Urinary incontinence, or the involuntary loss of urine, is an extremely common condition affecting nearly 1/3 of all women of childbearing age and nearly 1/2 of all women beyond the age of menopause. In fact more sanitary pads are used for urinary incontinence than for menstrual bleeding! Not only does this create embarrassing and problematic situations for those affected, but can lead to depression and social isolation.
The Anatomy Behind Incontinence
Incontinence is more than twice as likely to occur in women than men, in large measure due to child-bearing and due to the female urinary anatomy. The female urethra is only about 4 to 5 cm in length and it is frequently “abused” with the long rigors of lengthy and prolonged labor. Besides pregnancy, the other main etiology for incontinence is obesity, with the heavier a women is, the more likely she is to have problems controlling her bladder. As the muscles that control the bladder neck are damaged with delivery and with the excess stress of weight, the short muscles surrounding the short female urethra simply cannot stop the pressure placed upon it and leakage occurs.
2 Foundations For Incontinence
There are two main types of incontinence. By far the most common is called “stress incontinence.” This occurs with excess pressure such as with coughing, sneezing, running, and lifting. Stress incontinence is very amenable to treatment with surgical and more recently, with non-surgical therapy. The other most common type is called “urge incontinence” – when a woman gets the desire to need to urinate and then cannot stop the flow or control the loss of urine by simply feeling the need to go. Urge incontinence is not amenable to surgery, but can be helped with medication.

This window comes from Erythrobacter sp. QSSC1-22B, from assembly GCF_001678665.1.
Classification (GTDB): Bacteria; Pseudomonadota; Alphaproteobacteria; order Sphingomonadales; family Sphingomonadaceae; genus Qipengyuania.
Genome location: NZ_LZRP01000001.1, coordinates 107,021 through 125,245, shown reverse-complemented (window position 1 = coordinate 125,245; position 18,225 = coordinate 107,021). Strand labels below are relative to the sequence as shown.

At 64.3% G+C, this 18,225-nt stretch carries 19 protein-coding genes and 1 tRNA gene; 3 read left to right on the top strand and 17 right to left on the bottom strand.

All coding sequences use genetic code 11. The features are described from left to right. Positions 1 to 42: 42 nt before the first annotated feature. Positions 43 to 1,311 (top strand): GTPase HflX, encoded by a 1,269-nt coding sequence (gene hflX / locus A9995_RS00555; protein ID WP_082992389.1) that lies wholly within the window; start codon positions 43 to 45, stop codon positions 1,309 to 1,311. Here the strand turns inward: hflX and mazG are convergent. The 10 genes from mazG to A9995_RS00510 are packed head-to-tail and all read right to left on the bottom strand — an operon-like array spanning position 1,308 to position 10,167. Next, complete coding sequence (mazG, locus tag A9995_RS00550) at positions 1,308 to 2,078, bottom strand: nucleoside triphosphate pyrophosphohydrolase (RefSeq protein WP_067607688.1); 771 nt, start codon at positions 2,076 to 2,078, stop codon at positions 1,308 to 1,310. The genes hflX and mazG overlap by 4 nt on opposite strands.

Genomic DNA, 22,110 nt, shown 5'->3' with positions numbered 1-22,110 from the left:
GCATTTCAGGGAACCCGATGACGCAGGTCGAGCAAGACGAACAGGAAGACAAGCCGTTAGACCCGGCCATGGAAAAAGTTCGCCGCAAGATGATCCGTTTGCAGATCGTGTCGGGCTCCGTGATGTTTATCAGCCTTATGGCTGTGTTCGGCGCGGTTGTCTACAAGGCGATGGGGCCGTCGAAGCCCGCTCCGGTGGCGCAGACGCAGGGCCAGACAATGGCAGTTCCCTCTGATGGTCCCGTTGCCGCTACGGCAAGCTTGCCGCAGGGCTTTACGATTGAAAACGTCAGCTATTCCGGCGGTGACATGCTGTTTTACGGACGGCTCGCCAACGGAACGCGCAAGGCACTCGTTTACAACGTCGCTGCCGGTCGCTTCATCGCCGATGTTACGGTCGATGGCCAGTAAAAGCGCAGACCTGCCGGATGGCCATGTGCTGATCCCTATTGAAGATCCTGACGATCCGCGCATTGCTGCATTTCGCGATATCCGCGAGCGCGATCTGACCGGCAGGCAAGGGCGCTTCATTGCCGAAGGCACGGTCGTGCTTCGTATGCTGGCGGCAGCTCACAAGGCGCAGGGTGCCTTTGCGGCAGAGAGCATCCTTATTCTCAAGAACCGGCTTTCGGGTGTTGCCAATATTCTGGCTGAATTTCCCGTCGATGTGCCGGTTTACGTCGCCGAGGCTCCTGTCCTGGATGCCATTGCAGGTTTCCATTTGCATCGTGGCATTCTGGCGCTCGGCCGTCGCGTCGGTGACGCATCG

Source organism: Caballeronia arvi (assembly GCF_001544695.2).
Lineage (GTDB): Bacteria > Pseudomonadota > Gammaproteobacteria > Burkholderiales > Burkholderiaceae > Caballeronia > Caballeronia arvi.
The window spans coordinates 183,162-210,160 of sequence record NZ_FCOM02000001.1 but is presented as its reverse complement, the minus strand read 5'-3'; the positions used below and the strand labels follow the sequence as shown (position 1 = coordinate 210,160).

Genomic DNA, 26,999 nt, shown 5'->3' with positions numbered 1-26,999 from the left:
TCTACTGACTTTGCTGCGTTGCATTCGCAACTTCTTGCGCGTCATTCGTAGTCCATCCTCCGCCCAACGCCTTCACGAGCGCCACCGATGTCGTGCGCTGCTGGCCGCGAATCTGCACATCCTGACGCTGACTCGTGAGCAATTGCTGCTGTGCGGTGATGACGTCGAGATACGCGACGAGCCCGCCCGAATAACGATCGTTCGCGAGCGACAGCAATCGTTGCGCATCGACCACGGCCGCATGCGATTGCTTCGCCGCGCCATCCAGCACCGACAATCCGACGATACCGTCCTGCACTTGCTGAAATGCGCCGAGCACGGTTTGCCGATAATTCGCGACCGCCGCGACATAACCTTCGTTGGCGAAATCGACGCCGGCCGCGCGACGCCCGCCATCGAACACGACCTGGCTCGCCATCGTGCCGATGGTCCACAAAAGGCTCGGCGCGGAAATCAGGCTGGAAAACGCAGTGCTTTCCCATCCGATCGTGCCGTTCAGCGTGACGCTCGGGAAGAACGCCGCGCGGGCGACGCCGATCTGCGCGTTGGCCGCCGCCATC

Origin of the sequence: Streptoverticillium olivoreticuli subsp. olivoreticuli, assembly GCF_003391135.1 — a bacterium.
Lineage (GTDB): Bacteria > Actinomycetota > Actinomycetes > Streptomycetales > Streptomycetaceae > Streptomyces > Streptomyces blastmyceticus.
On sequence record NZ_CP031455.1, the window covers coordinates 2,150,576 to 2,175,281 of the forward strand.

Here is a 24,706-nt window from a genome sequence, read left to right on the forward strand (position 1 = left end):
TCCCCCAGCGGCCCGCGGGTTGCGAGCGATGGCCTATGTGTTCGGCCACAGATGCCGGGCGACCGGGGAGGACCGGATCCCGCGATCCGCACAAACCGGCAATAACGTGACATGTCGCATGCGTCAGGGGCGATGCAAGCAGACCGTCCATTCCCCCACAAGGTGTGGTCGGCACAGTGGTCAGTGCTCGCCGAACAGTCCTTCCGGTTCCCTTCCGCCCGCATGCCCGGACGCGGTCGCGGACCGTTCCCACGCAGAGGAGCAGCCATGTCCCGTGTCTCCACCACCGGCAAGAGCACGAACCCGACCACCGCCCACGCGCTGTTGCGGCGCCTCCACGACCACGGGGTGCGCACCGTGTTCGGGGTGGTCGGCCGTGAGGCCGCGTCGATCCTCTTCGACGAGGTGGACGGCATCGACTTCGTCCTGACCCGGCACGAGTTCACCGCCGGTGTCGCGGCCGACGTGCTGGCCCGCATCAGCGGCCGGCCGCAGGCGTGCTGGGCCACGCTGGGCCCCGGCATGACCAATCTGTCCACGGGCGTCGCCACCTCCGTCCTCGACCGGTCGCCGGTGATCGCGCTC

Out With The Old Methods And The Lawsuits!
In the past, the only solution for stress incontinence was invasive surgery. Unfortunately, the most effective and widely used method has been the use of a mid-urethral sling using “mesh.” In the past few years there have now been multiple studies citing multiple complications from the ” mesh ” material used for these procedures. Although highly effective, these so called “Tension Free Vaginal Tape ” procedures with mesh have met with many lawsuits over these potential complications.
Modern Medicine Combined With Exercise
I have been excited to learn of a new devise from InControl Medical that offers significant improvement or even complete cure for both stress and urge incontinence. The devise helps teach a woman how to do “Kegel” exercises in the privacy of her own home. It is inserted into the vagina and causes electrical impulses to strengthen the urethral muscles that help control the flow of urine. The devise has been nearly 100% effective in over 10,000 women that have used it thus far.
In summary, the 2 most common types of incontinence are treatable with either surgery, which although effective, can have complications, medication with certain side effects, or now with a home devise that can be used for both stress and urge incontinence and is highly effective. For more information on any of the potential treatments, or for consultation, contact Dr. Mark T. Saunders OB/GYN at drsaundersobgyn.com or call 801-822-2436.